Hmm, looks like we will need to delve further into your mysterious past with Terrance and Phillip in a future interview, however, for now, how did you get your start in the film industry?

I had been flying logo in Boston and NYC for a while (Alias v2.4.2 on an SGI 3130) when one of my early short animated films (Paranoimia) was selected for the Mill Valley Film Festival (in Marin County, California), and I used that as a resume to try and get into ILM back in 1991, that (and a lot of begging) seemed to work and I was able to go out just as T2 wrapped to work on Hook and stayed through pre-production on the original Jurassic Park.

What advice can you give aspiring animators who wish to follow in your footsteps?

Ask lots of question, have an insatiable desire to improve yourself in every way, and above all be humble and helpful to all those around you at all times.

Fog (Niebla) © Santi Fort
SIGGRAPH 2006 Animation Stills used with permission from SIGGRAPH

Along with that excellent advice, do you also feel that a formal education is essential to make a living as a computer graphic animator?

This is always a tough question to answer as it really depends on the program, the instructor, and the student. Strictly speaking no — anyone who has an innate talent can use free demo software at home and create a reel to get hired … but there is an enormous advantage to getting a formal education, and that includes many, many things other then just how to use the software. I speak about this quite often in my conference appearances.

The competitive edge is evident with this year’s entrees to the Computer Graphic Animation Festival, is there a balance between the rising number of outstanding animators, and the high demand for animation in the film and gamming industries? Do you feel there are enough qualified animators to fill the industry needs? Or, do you feel there are too many animators and not enough jobs?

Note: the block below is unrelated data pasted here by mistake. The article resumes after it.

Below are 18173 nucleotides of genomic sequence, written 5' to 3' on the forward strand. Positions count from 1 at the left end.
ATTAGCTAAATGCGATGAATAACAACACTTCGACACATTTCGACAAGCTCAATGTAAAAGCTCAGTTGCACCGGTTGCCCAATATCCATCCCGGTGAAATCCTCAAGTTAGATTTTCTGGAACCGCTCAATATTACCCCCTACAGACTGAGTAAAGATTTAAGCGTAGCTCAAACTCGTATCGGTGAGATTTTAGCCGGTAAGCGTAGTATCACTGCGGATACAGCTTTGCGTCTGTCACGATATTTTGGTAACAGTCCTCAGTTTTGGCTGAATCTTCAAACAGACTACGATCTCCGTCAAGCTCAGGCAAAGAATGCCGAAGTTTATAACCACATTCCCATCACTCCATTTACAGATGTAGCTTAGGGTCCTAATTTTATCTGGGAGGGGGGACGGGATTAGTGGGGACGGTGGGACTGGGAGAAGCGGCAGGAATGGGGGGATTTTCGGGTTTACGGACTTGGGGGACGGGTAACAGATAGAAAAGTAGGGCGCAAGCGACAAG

It’s funny I would have thought that there would have been a glut starting years ago, but it just hasn’t happened. Many folks may graduate and just not be good enough to compete, so the best of the best will always have work while the others may just move on to do something else. The numbers graduating are certainly staggering compared to even 10 years ago.

Robin Hood Flour - Memories © Ralph Quirino
SIGGRAPH 2006 Animation Stills used with permission from SIGGRAPH

If you had a crystal ball and could look into the future of computer graphic animations, what changes would you hope to see within the next five years?

I would hope that the medium would be used for more … non-traditional … story telling, more non-photo-realistic design and visualization. Just recreating reality is frankly boring to me, I’d rather just go out into nature with my camera. So I guess putting these amazing tools in the hands of more and more (and younger) people all over the world in different cultures … well I hope this would help show the similarities between cultures and the wonderful differences there are out there. The amazing turnout (submissions from 40 countries) in this year’s CAF is a fantastic example of this!

Renderosity would like to thank Terrence for taking time out of his busy schedule. We invite you to visit:

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July 3, 2006

Article Comments

Paula Sanders ( posted at 12:00AM Wed, 05 July 2006

Very interesting interview. It is truly amazing that there are 40 countries represented. Thanks for the insight into Masson as well as the history of CAF.

SndCastie ( posted at 12:00AM Wed, 05 July 2006

Excellent interview Dee-Marie and thank you Masson for sharing this information with us. Very enjoyable history of CAF.

nemirc ( posted at 12:00AM Thu, 06 July 2006

Very nice interview. One day I will make it to the CAF...

artisinme1018 ( posted at 12:00AM Sat, 08 July 2006

Excellent work.I relly love this format of art.I'm only a hobby artist.But these pics. are great.

artisinme1018 ( posted at 12:00AM Sat, 08 July 2006

You know i forgot to mention what really caught my eye was the picture "Date From Hell" it reminds me of my daughter and her boyfriend.I showed my daughter and she laughed.i usually call him Shrek when he makes me mad.Just a small story of how your art work pulls a person in.